Presentation on theme: "Heart Failure Dr ahmed almutairi Assistant professor internal medicin dept (MBBS)(SBMD)"— Presentation transcript:
Heart Failure Dr ahmed almutairi Assistant professor internal medicin dept (MBBS)(SBMD)
CONTENET Introduction Epidemiology Pathophysiology systolic/diastolic Risk factors Signs and symptoms Classification of HF severity Stages in the development of HF Investigation Management
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INTRODUCTION _(HF) is a complex clinical syndrome that can result from any structural or functional cardiac disorder that impairs the ability of the ventricle to fill with or eject blood. _There are many ways to assess cardiac function. However, there is no diagnostic test for HF, since it is largely a clinical diagnosis that is based upon a careful history and physical examination.
Epidemiology: _A 2013 update from the American Heart Association (AHA) estimated that there were 5.1 million people with HF in the United States in There are an estimated 23 million people with HF worldwide. _its primerly a disease of aging. _ prevalence of HF rises from < 1% in individuals < 60 yrs to nearly 10% in those over 80%.
Pathophysiology: _systolic functions of the heart is based on 4 majors determinants: 1_Contractile state of the myocardium eg: MI, CARDIOMYOPATHY 2_pre load of ventricles (end diastolic volume) eg: Valvular Regurgitation. 3_After load ( the impedance to L.V ejection eg: AS, HTN 4_HR eg: too slow, too rapid
Pathophysiology: Also, Cardiac Pump function may be Supra-normal BUT inadequate when metabolic demands & blood flow required are excessive. So called : HIGH OUT-PUT HF CAUSES: _THYROTOXICOSIS _SEVER ANEMIA _ ARTERIO-VENOUS SHUNTING _OTHERS
Pathophysiology: systolic/diastolic cause reduced cardiac output and HF each may be due to a variety of etiologies. Systolic dysfunction — The most common causes are coronary (ischemic) heart disease, idiopathic dilated cardiomyopathy (DCM), hypertension, and valvular disease. Diastolic dysfunction — Diastolic dysfunction can be induced by many of the same conditions that lead to systolic dysfunction. The most common causes are hypertension, ischemic heart disease, hypertrophic obstructive cardiomyopathy, and restrictive cardiomyopathy.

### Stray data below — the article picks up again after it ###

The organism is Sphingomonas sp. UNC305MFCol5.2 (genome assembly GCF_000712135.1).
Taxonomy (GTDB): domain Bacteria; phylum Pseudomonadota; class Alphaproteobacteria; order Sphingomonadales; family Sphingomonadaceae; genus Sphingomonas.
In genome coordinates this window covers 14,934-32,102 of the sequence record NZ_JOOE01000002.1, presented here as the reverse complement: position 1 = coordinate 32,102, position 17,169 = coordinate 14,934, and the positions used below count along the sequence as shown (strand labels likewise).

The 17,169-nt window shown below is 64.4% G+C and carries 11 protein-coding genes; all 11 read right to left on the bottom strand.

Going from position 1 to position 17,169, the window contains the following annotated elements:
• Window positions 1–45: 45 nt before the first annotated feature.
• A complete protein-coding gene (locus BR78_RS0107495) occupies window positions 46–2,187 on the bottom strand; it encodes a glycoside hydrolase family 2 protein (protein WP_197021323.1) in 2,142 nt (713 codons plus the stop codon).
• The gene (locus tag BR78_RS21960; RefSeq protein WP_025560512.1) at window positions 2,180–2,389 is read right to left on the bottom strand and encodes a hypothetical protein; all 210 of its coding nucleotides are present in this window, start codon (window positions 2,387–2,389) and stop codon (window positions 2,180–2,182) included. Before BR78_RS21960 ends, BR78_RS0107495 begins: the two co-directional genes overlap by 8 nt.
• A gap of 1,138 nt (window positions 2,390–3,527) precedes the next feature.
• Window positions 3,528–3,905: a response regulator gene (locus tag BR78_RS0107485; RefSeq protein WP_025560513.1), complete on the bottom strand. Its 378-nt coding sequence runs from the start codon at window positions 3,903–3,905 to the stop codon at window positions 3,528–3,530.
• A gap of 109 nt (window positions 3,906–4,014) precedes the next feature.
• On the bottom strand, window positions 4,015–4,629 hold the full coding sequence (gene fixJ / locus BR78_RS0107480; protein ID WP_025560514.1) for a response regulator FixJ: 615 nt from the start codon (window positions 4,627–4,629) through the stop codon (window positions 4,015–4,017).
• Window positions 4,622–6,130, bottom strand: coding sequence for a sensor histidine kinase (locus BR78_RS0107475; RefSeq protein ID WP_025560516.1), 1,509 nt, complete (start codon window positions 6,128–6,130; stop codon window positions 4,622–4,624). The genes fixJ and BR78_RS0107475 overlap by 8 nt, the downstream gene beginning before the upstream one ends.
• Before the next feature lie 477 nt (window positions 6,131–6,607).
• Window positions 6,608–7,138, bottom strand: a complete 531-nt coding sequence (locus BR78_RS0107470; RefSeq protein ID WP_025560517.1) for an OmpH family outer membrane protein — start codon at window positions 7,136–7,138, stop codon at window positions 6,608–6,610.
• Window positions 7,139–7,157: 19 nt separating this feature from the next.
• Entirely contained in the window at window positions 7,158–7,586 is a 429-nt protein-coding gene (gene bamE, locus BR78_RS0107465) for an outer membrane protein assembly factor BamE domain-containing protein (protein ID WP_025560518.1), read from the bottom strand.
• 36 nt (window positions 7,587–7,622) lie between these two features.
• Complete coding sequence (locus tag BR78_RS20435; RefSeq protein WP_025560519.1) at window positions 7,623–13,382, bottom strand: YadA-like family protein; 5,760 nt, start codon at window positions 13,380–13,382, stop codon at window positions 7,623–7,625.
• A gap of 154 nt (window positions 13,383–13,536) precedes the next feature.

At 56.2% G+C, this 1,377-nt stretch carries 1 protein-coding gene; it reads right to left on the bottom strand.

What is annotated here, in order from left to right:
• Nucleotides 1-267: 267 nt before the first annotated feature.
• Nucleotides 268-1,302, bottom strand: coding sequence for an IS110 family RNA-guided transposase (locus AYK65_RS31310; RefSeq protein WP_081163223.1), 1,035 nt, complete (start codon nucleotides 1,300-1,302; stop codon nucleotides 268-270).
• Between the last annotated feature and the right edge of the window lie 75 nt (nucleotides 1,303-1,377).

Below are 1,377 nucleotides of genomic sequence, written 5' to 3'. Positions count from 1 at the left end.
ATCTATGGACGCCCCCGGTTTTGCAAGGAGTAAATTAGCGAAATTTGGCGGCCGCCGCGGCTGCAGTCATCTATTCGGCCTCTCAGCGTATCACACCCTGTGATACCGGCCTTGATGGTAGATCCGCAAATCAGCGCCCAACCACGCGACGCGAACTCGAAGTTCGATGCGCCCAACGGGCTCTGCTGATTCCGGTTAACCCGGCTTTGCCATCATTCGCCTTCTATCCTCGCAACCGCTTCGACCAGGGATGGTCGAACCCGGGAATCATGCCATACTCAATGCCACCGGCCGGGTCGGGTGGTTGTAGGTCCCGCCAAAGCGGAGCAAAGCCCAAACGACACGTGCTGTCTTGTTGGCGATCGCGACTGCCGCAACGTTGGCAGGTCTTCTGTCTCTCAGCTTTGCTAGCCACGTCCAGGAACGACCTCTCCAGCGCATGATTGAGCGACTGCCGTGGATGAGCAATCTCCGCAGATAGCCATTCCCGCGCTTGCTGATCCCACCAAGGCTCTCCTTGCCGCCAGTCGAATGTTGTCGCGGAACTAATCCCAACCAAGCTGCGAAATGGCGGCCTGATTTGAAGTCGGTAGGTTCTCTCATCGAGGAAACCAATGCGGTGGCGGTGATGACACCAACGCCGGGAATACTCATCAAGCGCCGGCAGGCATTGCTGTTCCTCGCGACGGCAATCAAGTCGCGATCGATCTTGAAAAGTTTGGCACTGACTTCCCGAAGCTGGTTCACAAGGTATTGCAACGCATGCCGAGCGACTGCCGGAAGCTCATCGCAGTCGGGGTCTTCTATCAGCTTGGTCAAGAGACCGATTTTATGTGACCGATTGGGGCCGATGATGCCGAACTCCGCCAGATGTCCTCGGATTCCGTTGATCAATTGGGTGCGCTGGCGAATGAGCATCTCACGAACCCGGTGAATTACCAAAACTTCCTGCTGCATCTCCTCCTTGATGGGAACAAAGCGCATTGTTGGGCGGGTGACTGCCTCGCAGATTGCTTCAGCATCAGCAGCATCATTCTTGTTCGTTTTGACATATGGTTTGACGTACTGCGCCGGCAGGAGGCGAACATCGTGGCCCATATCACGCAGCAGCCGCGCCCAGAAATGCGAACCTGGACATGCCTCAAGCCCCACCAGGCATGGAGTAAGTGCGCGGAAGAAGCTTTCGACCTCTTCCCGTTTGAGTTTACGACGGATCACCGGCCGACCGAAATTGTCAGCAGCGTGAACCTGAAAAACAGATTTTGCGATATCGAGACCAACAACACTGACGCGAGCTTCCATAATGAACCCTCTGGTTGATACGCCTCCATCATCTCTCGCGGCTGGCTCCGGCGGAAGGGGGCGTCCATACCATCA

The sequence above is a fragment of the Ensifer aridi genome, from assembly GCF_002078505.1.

Pathophysiology: systolic/diastolic However, many patients with symptoms suggestive of HF (shortness of breath, ankle edema, or paroxysmal nocturnal dyspnea) who have intact left ventricular systolic function may not have diastolic dysfunction, but have other etiologies that can account for their symptoms, including obesity, lung disease, or occult coronary ischemia.
Signs and symptoms Heart failure symptoms are traditionally divided into "left" and "right" sided,
Signs and symptoms Left-sided failure: (symptoms of low cardiac out-put) Common respiratory signs are tachypnea (dyspnea ).dyspnea poor systemic circulation such as dizziness, confusion and cool extremities at rest.dizzinessconfusion RalesRales or crackles, heard initially in the lung bases pulmonary edema Cyanosispulmonary edema Cyanosis laterally displaced apex beatapex beat gallop rhythmgallop rhythm (additional heart sounds) may be heard as a marker of increased blood flow, or increased intra-cardiac pressure. Heart murmursHeart murmurs (valvular heart disease), either as a cause (e.g. aortic stenosis) oraortic stenosis as a result (e.g. mitral regurgitation).mitral regurgitation Backward failure of the left ventricle : (failure of the left atrium, the left ventricle or both ) OrthopneaOrthopnea, paroxysmal nocturnal dyspneaparoxysmal nocturnal dyspnea Easy fatigueability "Cardiac asthma" or wheezing may occur.Cardiac asthmawheezing
Signs and symptoms Right-sided failure: ( signs of fluid retention) peripheral edema, ascites, and hepatomegaly.edemaasciteshepatomegaly Raised Jugular venous pressure hepatojugular reflux.Jugular venous pressurehepatojugular reflux Dilated RV parasternal heaveparasternal heave Backward failure of the right ventricle: (congestion of systemic capillaries) peripheral edema or anasarca) and usually affects the dependent parts of the body ;peripheral edemaanasarca Nocturia ascites HepatomegalyHepatomegaly impaired liver function, and jaundice and even coagulopathycoagulopathy
Classification of HF severity: _Developed by the New York Heart Association (NYHA). _Depending on the degree of effort needed to elicit symptoms : Class I — symptoms of HF only at activity levels that would limit normal individuals Class II — symptoms of HF with ordinary exertion Class III — symptoms of HF with less than ordinary exertion Class IV — symptoms of HF at rest
investigation Lab: _CBC: anemia _U&E: impaired?? b/c of -renal insufficiency. -?ass with pre-renal azotemia. -low K: increase risk of arrhythmia. -high K: ??ACE/??ARB ?Omit its usage . _LFT: Affects structure & function Mechanism: ? Role of congestion.
investigation Lab: _TFT: check for occult thyrotexicosis / myoxedema. _taking biopsy??: unexplained HF give an example? _pro BNP: To assess & guide management.
investigation ECG: _may indicate under lying disease. _2ndry arrhythmia, _new MI, _LVH. _low voltage non specific. CHEST X-ray: _tell about the size & shape of the heart. _evidence of pulmonary edema/congestion, interstitial edema. _plural fluid collection bilateral.